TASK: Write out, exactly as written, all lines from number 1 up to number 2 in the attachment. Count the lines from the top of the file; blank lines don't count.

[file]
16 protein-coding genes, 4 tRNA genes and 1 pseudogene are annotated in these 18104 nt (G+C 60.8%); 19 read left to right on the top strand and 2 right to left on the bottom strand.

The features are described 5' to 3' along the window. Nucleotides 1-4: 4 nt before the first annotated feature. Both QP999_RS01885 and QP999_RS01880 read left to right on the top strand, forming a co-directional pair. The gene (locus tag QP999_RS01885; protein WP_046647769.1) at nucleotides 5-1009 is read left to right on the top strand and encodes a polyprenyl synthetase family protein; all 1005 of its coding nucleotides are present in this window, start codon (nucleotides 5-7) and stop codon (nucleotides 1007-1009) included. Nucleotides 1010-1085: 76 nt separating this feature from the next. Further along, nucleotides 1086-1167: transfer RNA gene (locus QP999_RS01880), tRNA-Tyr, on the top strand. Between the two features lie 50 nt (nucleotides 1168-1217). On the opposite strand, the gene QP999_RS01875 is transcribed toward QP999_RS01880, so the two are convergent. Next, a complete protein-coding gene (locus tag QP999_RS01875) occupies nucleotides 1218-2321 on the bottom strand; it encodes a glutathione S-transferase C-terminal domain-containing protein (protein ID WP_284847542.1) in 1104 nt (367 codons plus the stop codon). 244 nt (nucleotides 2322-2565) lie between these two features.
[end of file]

16 protein-coding genes, 4 tRNA genes and 1 pseudogene are annotated in these 18104 nt (G+C 60.8%); 19 read left to right on the top strand and 2 right to left on the bottom strand.

The features are described 5' to 3' along the window. Nucleotides 1-4: 4 nt before the first annotated feature. Both QP999_RS01885 and QP999_RS01880 read left to right on the top strand, forming a co-directional pair. The gene (locus tag QP999_RS01885; protein WP_046647769.1) at nucleotides 5-1009 is read left to right on the top strand and encodes a polyprenyl synthetase family protein; all 1005 of its coding nucleotides are present in this window, start codon (nucleotides 5-7) and stop codon (nucleotides 1007-1009) included. Nucleotides 1010-1085: 76 nt separating this feature from the next. Further along, nucleotides 1086-1167: transfer RNA gene (locus QP999_RS01880), tRNA-Tyr, on the top strand. Between the two features lie 50 nt (nucleotides 1168-1217). On the opposite strand, the gene QP999_RS01875 is transcribed toward QP999_RS01880, so the two are convergent. Next, a complete protein-coding gene (locus tag QP999_RS01875) occupies nucleotides 1218-2321 on the bottom strand; it encodes a glutathione S-transferase C-terminal domain-containing protein (protein ID WP_284847542.1) in 1104 nt (367 codons plus the stop codon). 244 nt (nucleotides 2322-2565) lie between these two features.